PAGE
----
How to Perform the Complete Yoga Breath

If shallow or erratic breathing puts your well-being at risk, the complete yogic breath is your ticket to excellent physical and mental health. If you do no other Yoga exercise, the complete Yoga breath — integrally combined with relaxation — can still be of invaluable benefit to you. It’s your secret weapon, except that Yoga doesn’t advocate the use of force.

Belly breathing

Before you jump into practicing the complete yogic breath, try out this exercise:

  1. Lie flat on your back, and place one hand on your chest and the other on your abdomen.

    Place a small pillow or folded blanket under your head if you have tension in your neck or if your chin tilts upward. Place a large pillow under your knees if your back is uncomfortable.

    [Credit: Photograph by Adam Latham]
    Credit: Photograph by Adam Latham
  2. Take 15 to 20 slow, deep breaths. During inhalation, expand your abdomen; during exhalation, contract your abdomen but keep your chest as motionless as possible.

    Your hands act as motion detectors.

  3. Pause for a couple seconds between inhalation and exhalation, keeping the throat soft.

Belly-to-chest breathing

In belly-to-chest breathing, you really exercise your chest and diaphragm muscles as well as your lungs, and you treat your body with oodles of oxygen and life force (prana). When you’re done, your cells are humming with energy and your brain is grateful to you for the extra boost.

You can use this form of breathing before you begin your relaxation practice, before and where indicated during your practice of the Yoga postures, and whenever you feel so inclined throughout the day. You don’t necessarily have to lie down; you can be seated or even walking. After practicing this technique for a while, you may find that it becomes second nature to you.

  1. Lie flat on your back, with your knees bent and your feet on the floor at hip width, and relax.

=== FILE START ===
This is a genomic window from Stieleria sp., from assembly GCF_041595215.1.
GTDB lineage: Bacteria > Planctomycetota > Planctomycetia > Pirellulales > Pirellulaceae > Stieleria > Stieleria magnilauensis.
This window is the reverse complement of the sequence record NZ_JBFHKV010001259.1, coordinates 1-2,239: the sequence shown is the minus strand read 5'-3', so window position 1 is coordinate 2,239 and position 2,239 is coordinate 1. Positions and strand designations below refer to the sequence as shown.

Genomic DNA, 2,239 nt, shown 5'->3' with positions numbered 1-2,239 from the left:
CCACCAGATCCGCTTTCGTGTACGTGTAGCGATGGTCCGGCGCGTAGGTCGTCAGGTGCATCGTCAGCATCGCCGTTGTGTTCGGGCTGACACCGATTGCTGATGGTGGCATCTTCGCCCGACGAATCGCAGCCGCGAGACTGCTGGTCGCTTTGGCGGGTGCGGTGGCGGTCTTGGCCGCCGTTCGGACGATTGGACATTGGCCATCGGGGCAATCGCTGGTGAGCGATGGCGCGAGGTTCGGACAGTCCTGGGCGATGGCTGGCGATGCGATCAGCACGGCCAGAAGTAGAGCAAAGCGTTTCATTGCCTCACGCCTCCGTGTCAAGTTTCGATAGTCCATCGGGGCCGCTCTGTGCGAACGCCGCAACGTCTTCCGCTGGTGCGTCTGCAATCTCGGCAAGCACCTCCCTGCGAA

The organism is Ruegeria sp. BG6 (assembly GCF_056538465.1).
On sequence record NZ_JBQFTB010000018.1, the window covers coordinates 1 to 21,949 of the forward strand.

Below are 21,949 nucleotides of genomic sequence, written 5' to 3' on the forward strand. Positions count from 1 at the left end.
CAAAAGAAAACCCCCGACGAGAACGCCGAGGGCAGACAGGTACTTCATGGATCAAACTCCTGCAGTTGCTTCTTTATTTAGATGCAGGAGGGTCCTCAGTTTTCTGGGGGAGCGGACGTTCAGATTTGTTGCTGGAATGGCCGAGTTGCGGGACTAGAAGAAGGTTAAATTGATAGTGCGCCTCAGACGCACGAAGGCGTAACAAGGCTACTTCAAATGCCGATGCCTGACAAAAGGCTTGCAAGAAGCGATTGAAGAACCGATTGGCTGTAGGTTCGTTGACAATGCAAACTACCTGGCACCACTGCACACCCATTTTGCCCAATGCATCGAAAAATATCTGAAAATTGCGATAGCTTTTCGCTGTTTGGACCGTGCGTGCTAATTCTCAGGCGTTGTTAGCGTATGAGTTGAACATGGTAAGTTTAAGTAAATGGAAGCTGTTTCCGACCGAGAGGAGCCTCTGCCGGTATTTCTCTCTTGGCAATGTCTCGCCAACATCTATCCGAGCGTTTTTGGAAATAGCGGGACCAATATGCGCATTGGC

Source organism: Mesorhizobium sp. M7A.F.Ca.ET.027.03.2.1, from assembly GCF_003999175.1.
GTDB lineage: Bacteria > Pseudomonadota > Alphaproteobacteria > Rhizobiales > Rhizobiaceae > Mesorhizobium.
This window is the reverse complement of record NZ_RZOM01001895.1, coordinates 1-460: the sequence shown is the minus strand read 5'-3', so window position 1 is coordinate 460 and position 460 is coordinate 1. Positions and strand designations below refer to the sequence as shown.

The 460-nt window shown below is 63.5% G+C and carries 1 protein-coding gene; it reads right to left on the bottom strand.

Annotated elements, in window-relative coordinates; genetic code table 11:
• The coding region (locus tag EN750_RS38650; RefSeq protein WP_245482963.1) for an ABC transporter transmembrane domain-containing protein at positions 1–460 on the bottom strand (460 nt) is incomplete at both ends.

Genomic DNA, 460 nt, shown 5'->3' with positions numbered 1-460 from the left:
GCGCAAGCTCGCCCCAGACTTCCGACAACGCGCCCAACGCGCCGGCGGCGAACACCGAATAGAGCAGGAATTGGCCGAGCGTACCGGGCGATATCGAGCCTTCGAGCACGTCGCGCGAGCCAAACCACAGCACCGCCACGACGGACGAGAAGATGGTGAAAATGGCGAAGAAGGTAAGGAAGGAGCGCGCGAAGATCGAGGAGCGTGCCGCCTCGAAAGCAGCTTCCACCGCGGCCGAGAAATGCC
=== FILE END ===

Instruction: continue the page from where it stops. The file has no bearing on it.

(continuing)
Place a small pillow or folded blanket under your head if you have tension in your neck or if your chin tilts upward. Place a large pillow under your knees if your back is uncomfortable.

  2. Inhale while expanding your abdomen, your ribs, and then your chest; pause for a couple seconds.

  3. Exhale while releasing your chest and shoulder muscles, gently and continuously contracting or drawing in your abdomen; pause again for a couple seconds.

  4. Repeat Steps 2 and 3 from 6 to 12 times.

    [Credit: Photograph by Adam Latham]
    Credit: Photograph by Adam Latham

You can greatly enhance the value of this exercise by fully participating with your mind. Feel the air fill your lungs. Feel your muscles work. Feel your body as a whole. Visualize precious life energy entering your lungs and every cell of your body. To help you experience this exercise more profoundly, keep your eyes closed. Place your hands on your abdomen and feel it expand upon inhalation.

Chest-to-belly breathing

Classically, yoga teachers taught yogic breathing from the abdomen up on inhalation, which you can see in numerous publications on Yoga. This method works well for many people. However, in the 1960s, Yoga master T.K.V. Desikachar, with the guidance of his father, the late T. Krishnamacharya, began to adapt the traditional yogic breathing to the needs of Western students.

Think about it: Folks in the West sit in chairs and bend forward too much. The daily sitting routine begins in the early morning when they go to the bathroom and then lean over the sink to brush their teeth and do whatever else they do to their faces.

They sit at the breakfast table and then again while they commute to their workplaces, where they clock a lot more time sitting and slouching in front of a computer or typewriter or bending over a machine. Finally, in the evening, they go home and sit down for dinner; afterward, perhaps, they sit in front of the television or their computer until their eyes get blurry.

The chest-to-belly breathing emphasizes arching the spine and the upper back to compensate for all this bending forward throughout the day, and it also works well for moving into and out of Yoga postures. Chest-to-belly breathing is also an excellent energizer in the morning; you can do it even before you hop out of bed. This exercise shouldn’t be done late at night because it’s likely to keep you awake.

The following exercise complements the belly-to-chest breathing technique. As with that technique, you can practice the following exercise lying down, seated, or even while walking.

  1. Lie flat on your back, with your knees bent and your feet on the floor at hip width, and relax.

    Place a small pillow or folded blanket under your head if you have tension in your neck or if your chin tilts upward. Place a large pillow under your knees if your back is uncomfortable.

  2. Inhale while expanding the chest from the top down and continuing this movement downward into the belly; pause for a couple seconds.

    [Credit: Photograph by Adam Latham]
    Credit: Photograph by Adam Latham
  3. Exhale while gently contracting and drawing the belly inward, starting just below the navel; pause for a couple seconds.

  4. Repeat Steps 2 and 3 from 6 to 12 times.

blog comments powered by Disqus
Advertisement

Inside Dummies.com